[Gluster-devel] RFC/Review: libgfapi object handle based extensions

Shyamsundar Ranganathan srangana at redhat.com
Tue Oct 1 02:08:05 UTC 2013

----- Original Message ----- 

> From: "Anand Avati" <avati at gluster.org>
> To: "Shyamsundar Ranganathan" <srangana at redhat.com>
> Cc: "Gluster Devel" <gluster-devel at nongnu.org>
> Sent: Monday, September 30, 2013 10:04:04 PM
> Subject: Re: RFC/Review: libgfapi object handle based extensions

> On Mon, Sep 30, 2013 at 3:40 AM, Shyamsundar Ranganathan <
> srangana at redhat.com > wrote:

> > Avati, Amar,

> > Amar, Anand S and myself had a discussion on this comment and here is an
> > answer to your queries the way I see it. Let me know if I am missing
> > something here.

> > (this is not a NFS Ganesha requirement, FYI. As Ganesha will only do a
> > single
> > lookup or preserve a single object handle per filesystem object in its
> > cache)

> > Currently a glfs_object is an opaque pointer to an object (it is a _handle_
> > to the object). The object itself contains a ref'd inode, which is the
> > actual pointer to the object.

> > 1) The similarity and differences of object handles to fds

> > The intention of multiple object handles is in lines with multiple fd's per
> > file, an application using the library is free to lookup (and/or create
> > (and
> > its equivalents)) and acquire as many object handles as it wants for a
> > particular object, and can hence determine the lifetime of each such object
> > in its view. So in essence one thread can have an object handle to perform,
> > say attribute related operations, whereas another thread has the same
> > object
> > looked up to perform IO.

> So do you mean a glfs_object is meant to be a *per-operation* handle? If one
> thread wants to perform a chmod() and another thread wants to perform
> chown() and both attempt to resolve the same name and end up getting
> different handles, then both of them unref the glfs_handle right after their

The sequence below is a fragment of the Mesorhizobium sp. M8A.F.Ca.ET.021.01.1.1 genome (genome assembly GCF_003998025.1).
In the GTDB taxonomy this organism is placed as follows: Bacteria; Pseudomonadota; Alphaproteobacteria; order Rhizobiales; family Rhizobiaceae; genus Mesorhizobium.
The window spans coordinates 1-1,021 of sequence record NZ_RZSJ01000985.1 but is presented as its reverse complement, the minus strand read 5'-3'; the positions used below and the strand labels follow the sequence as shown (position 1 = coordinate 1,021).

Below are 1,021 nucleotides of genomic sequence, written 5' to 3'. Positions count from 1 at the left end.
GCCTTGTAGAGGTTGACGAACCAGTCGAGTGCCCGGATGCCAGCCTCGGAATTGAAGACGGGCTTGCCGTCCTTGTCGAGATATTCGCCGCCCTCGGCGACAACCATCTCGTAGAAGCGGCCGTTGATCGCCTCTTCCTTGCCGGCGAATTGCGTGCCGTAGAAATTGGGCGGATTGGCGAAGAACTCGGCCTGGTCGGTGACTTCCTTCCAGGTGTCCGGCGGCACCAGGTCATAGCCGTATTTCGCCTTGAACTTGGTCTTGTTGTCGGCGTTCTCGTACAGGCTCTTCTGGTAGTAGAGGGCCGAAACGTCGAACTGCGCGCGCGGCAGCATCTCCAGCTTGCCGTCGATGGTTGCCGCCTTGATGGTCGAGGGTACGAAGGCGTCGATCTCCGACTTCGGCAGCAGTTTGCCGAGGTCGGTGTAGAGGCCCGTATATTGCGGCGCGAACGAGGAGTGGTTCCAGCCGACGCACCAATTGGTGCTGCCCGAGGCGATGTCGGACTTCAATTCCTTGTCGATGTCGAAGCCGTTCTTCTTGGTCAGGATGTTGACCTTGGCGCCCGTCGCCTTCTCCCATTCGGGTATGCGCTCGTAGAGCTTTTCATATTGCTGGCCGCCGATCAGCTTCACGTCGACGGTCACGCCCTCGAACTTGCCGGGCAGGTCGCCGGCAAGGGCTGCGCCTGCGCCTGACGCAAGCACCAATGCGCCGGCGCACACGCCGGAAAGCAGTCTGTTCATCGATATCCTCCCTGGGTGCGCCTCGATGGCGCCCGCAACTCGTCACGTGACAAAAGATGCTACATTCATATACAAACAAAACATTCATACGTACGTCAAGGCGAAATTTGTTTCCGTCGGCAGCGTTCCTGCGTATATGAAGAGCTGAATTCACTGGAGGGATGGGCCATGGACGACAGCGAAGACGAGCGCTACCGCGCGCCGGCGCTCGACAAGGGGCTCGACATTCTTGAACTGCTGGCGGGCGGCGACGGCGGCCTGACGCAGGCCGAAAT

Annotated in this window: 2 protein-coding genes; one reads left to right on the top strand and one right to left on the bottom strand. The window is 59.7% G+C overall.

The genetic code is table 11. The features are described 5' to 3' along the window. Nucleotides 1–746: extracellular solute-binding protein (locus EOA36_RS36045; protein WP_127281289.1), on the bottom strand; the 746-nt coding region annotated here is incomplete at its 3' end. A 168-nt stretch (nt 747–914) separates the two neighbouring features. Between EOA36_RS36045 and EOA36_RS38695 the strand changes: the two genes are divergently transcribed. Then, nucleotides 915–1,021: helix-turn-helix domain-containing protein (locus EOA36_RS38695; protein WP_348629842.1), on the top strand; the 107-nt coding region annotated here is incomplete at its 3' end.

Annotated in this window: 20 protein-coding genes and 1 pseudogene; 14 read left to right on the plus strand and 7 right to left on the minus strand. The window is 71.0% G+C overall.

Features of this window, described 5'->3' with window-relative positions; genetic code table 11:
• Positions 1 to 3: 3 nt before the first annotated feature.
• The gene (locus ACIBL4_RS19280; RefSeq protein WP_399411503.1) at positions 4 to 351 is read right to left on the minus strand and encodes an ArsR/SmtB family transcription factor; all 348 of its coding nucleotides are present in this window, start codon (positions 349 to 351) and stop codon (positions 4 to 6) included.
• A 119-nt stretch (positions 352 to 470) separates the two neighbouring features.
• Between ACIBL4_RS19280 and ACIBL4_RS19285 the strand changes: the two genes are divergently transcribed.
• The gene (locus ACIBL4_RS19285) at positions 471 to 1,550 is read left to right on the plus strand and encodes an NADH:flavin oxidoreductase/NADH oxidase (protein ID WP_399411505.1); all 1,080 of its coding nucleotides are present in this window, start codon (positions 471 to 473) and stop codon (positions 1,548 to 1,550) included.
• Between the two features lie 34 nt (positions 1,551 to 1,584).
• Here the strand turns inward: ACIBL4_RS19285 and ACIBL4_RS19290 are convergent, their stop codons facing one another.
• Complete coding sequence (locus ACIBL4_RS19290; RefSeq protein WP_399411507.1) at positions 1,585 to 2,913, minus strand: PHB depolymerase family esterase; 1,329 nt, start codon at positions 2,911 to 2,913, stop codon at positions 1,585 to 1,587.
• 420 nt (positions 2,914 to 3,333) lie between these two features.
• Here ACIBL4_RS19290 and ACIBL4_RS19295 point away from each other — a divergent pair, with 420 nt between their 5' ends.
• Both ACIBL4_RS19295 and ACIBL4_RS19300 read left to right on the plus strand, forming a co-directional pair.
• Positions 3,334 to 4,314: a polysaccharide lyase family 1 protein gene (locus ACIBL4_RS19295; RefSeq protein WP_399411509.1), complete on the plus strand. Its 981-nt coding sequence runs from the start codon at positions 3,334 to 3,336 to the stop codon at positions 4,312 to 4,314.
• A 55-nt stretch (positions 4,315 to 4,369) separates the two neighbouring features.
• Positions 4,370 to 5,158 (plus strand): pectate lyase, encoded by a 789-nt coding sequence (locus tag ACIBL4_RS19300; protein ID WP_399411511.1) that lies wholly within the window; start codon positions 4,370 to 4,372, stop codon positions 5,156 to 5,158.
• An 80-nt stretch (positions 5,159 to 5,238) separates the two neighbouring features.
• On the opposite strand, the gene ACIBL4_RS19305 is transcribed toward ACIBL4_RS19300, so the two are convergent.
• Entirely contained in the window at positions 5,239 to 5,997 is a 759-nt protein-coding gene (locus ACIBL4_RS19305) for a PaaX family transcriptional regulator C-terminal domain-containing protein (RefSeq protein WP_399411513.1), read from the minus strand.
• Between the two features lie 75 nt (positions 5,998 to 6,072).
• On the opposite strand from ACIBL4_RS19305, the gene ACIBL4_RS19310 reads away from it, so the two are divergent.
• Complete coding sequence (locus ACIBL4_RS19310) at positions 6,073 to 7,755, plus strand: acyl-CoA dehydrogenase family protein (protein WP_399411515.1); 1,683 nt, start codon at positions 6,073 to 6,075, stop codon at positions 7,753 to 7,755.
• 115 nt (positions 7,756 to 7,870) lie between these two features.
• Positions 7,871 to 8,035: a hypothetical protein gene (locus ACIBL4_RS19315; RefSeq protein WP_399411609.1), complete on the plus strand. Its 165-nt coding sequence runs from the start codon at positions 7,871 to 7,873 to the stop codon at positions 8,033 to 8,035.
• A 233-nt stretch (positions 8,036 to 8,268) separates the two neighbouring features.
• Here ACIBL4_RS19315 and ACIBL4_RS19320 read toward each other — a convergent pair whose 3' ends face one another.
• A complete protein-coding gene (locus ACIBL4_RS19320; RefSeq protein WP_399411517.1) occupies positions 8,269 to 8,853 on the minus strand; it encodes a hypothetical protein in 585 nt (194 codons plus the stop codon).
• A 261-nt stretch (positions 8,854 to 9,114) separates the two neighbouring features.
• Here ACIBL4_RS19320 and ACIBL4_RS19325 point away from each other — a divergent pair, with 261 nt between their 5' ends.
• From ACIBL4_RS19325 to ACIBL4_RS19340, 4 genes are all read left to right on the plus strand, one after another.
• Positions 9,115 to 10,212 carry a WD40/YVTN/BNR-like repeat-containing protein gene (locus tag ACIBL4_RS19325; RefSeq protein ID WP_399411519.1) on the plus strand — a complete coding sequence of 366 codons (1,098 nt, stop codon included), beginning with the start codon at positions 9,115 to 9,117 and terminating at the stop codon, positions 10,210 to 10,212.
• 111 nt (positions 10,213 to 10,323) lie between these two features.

> operation?

Both of them could unref, or could hold it in a cache etc. as they choose, but in short yes.

> > Where the object handles depart from the notion of fds is when an unlink is
> > performed. As POSIX defines that open fds are still _open_ for activities
> > on
> > the file, the life of an fd and the actual object that it points to is till
> > the fd is closed. In the case of object handles though, the moment any
> > handle is used to unlink the object (which BTW is done using the parent
> > object handle and the name of the child), all handles pointing to the
> > object
> > are still valid pointers, but operations on then will result in ENOENT, as
> > the actual object has since been unlinked and removed by the underlying
> > filesystem.

> Not always. If the file had hardlinks the handle should still be valid. And
> if there were no hardlinks and you unlinked the last link, further

Agreed on the hardlinks and failures there would not happen, i.e the handle would still be valid (as internally the inode is valid)

> operations must return ESTALE. ENOENT is when a "basename" does not resolve
> to a handle (in entry operations) - for e.g when you try to unlink the same
> entry a second time. Whereas ESTALE is when a presented handle does not
> exist - for e.g when you try to operate (read, chmod) a handle which got
> deleted.

> > The departure from fds is considered valid in my perspective, as the handle
> > points to an object, which has since been removed, and so there is no
> > semantics here that needs it to be preserved for further operations as
> > there
> > is a reference to it held.

> The departure is only in the behavior of unlinked files. That is orthogonal
> to whether you want to return separate handles each time a component is
> looked up. I fail to see how the "departure from fd behavior" justifies
> creating new glfs_object per lookup?

The departure does not justify the need for a separate handle each time, hence point (2) below. What i mean to say is point (1) is not justification for a separate handle each time, just the behaviour.

> > So in essence for each time an object handle is returned by the API, it has
> > to be closed for its life to end. Additionally if the object that it points
> > to is removed from the underlying system, the handle is pointing to an
> > entry
> > that does not exist any longer and returns ENOENT on operations using the
> > same.

> > 2) The issue/benefit of having the same object handle irrespective of
> > looking
> > it up multiple times

> > If we have an 1-1 relationship of object handles (i.e struct glfs_object)
> > to
> > inodes, then the caller gets the same pointer to the handle. Hence having
> > multiple handles as per the caller, boils down to giving out ref counted
> > glfs_object(s) for the same inode.

> > Other than the memory footprint, this will still not make the object live
> > past it's unlink time. The pointer handed out will be still valid till the
> > last ref count is removed (i.e the object handle closed), at which point